Mo Noubani, president of the Travel Box International in Orlando, recently returned from a nearly monthlong trip to Colombia, which evolved out of a trip to meet his agency’s new in-destination specialist in the country.
Upon his return, Noubani reported that the hotels and sites he visited had all implemented Covid-19 restrictions he felt comfortable with, even more so than in some places in his home state of Florida.
He has also completed four bookings to Colombia since his return, all from requests directly from Facebook, where he documented his trip.
Noubani said that, as an advisor who specializes in complex international trips, he felt a responsibility to show that travel can be done safely today.
“Because if we don’t start leading the way and doing that, and showing the public there is a way to get all of this done safely, who is?” Noubani said. “So I felt a big responsibility [as] a person who specializes in international, bucket-list destinations.”
Noubani began his trip in Bogota, to meet his agency’s new in-destination specialist. Last fall, Travel Box International introduced a service to clients in which the agency connects them with local specialists to help plan their trip. Colombia was not part of the initial rollout of the program. Noubani decided to turn his business trip into his own familiarization trip in the region.
The trip is an easy one from Florida, with flights only lasting two and a half hours, Noubani said; it’s quicker than a trip to Boston. With clients, he is positing the destination as accessible — especially for those in the southeast U.S. — and affordable (Noubani recently saw round-trip flights as low as $180, and he visited a number of three-, four- and five-star properties clients would enjoy).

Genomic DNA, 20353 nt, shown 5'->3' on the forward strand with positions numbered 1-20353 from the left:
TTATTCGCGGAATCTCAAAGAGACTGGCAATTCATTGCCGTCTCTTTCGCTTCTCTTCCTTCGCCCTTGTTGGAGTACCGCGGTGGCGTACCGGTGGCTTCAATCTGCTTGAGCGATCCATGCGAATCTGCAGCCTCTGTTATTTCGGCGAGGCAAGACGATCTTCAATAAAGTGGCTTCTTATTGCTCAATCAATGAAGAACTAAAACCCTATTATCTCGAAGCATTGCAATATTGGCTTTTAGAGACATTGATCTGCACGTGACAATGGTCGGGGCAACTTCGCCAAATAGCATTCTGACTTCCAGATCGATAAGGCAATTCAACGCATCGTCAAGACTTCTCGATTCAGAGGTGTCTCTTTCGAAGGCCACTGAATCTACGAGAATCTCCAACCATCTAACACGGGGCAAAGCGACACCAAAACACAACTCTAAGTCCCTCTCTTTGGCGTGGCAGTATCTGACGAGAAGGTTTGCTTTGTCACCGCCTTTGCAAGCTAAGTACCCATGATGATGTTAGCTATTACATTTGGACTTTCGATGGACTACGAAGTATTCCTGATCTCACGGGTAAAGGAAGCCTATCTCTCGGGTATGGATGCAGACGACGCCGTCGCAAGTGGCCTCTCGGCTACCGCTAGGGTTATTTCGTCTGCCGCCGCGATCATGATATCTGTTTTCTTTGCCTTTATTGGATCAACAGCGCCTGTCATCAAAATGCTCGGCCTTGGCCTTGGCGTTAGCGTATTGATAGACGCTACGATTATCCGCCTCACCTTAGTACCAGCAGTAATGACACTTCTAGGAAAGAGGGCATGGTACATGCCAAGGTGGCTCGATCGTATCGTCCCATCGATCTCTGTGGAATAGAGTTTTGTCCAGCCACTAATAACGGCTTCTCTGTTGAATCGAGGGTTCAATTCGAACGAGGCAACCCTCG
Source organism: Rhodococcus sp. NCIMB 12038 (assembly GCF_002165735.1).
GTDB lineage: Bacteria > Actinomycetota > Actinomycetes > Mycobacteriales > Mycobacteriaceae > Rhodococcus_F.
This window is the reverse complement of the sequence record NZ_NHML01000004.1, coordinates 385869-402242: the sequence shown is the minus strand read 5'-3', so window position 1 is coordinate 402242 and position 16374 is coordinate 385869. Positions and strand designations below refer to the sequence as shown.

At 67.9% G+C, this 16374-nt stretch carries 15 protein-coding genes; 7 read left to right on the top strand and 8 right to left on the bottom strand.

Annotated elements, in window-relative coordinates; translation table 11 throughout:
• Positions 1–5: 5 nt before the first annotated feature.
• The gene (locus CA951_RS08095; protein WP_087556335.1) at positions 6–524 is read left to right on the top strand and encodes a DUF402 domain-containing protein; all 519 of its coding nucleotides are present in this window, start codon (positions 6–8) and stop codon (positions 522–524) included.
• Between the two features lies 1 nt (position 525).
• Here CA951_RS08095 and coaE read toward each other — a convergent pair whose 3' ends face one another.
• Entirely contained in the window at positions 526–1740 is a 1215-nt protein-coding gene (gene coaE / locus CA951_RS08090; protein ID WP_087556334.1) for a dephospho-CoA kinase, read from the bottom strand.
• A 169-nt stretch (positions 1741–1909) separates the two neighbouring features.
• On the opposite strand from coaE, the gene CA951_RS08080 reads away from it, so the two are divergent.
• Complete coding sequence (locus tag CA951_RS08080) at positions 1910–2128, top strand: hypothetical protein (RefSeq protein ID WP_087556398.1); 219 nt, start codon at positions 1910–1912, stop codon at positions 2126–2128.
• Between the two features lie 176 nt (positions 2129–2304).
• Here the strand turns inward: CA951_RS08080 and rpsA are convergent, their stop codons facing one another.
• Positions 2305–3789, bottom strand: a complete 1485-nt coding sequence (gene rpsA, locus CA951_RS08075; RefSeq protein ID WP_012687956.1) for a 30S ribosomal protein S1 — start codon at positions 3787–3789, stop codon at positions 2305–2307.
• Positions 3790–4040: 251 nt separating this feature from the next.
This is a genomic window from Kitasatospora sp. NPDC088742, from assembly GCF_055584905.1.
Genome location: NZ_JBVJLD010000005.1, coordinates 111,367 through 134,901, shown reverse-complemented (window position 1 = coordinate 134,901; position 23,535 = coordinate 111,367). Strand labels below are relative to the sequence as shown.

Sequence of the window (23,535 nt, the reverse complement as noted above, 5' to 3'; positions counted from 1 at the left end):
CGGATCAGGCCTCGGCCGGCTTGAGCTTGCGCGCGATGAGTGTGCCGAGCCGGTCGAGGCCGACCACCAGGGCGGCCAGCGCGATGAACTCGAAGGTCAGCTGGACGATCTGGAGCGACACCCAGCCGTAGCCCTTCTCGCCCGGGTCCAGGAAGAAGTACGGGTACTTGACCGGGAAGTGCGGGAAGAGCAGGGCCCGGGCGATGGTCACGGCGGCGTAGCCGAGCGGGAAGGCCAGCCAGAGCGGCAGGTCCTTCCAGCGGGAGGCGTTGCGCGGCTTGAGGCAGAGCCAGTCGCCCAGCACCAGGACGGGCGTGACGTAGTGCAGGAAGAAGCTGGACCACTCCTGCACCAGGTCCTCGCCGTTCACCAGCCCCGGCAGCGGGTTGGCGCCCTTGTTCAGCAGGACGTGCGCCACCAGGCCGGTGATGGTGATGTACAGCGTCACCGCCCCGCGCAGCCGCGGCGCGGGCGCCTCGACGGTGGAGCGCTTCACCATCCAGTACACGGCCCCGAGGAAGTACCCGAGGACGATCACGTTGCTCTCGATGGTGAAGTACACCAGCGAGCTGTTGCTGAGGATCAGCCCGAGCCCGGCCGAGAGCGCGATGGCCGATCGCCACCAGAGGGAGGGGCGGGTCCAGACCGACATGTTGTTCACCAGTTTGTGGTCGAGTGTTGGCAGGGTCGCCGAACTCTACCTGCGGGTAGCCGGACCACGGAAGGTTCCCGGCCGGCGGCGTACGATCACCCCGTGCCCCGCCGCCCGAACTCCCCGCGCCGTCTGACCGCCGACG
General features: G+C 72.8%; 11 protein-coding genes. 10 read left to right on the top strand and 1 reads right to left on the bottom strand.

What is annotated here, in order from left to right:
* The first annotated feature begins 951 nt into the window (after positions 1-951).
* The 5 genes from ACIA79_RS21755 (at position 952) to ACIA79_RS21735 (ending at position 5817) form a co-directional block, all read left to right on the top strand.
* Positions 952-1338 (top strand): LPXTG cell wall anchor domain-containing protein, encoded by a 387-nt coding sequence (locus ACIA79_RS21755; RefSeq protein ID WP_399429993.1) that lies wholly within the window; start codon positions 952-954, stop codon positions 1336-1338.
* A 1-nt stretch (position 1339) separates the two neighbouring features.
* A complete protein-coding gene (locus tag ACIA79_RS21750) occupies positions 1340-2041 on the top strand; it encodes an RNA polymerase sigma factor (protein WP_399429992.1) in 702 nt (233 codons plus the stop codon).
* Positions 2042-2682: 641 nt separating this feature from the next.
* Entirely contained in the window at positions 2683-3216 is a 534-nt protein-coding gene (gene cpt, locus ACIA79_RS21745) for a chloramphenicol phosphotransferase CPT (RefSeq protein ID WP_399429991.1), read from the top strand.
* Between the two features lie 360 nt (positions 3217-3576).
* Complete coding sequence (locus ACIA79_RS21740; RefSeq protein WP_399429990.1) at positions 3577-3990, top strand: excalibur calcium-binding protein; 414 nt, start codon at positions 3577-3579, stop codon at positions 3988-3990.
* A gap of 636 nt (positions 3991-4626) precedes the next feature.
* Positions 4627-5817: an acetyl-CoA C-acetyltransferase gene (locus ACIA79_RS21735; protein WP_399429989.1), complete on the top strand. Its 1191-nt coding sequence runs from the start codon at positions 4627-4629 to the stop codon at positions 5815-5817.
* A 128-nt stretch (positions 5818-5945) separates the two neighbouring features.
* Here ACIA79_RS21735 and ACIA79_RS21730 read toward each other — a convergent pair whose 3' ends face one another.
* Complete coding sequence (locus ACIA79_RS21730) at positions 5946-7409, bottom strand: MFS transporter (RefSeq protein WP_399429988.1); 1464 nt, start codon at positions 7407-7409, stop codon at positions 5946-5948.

On to the Amazonas
In Bogota, he conducted a number of site inspections before he headed to the Amazonas region, where he stayed in a number of lodges. His home base was the Calanoa Jungle Lodge, a low-impact, four-unit lodge.
Noubani has already gotten four bookings as a result of sharing details of his Colombia trip on Facebook. Photo Credit: Courtesy of Mo Noubani
Noubani visited several indigenous tribes with his translator. He was, reportedly, the only visitor they had in a long time because of Covid-19. He was welcomed to one village by a speech from the elder, an experience he said he will keep with him for the rest of his life.
“You realize in this world we have all these differences, yet we are all so similar at the end of the day,” Noubani said. “You have your loved ones around you. You have some kind of job to provide. We all do the same thing, but we’re so wrapped up with ‘You’re this’ and ‘I’m that.'”
The wildlife in the region was “amazing,” Noubani said. He particularly enjoyed making friends with a group of monkeys who greeted him each morning.
Daytrips across borders
During his trip, Noubani was also able to cross open borders with Brazil and Peru, taking daytrips to the countries.
He ended the trip with a skydiving adventure.
Noubani was impressed with Covid precautions at the sites he visited in Colombia. He also took precautions of his own. He took a test before leaving, downloaded an app required by the Colombian government and filled out a healthcare questionnaire 72 hours before departing. He provided proof of those measures at the airport.
He also took a test the day before he returned to the U.S., satisfying this country’s entry requirements. Noubani stumbled upon a third test along the way while in-destination, too, with one property requiring he take a rapid test before entering (and provided him with a pina colada and a beach view while he waited).
Most of the hotels he visited had temperature checks for entering guests as well as hand sanitizer. Some even had a series of mats visitors were asked to step on to sanitize their shoes before entering. Noubani also reported many outdoor dining opportunities.
“Due to Covid, everything was mostly private,” he said. “It was great. It was amazing.”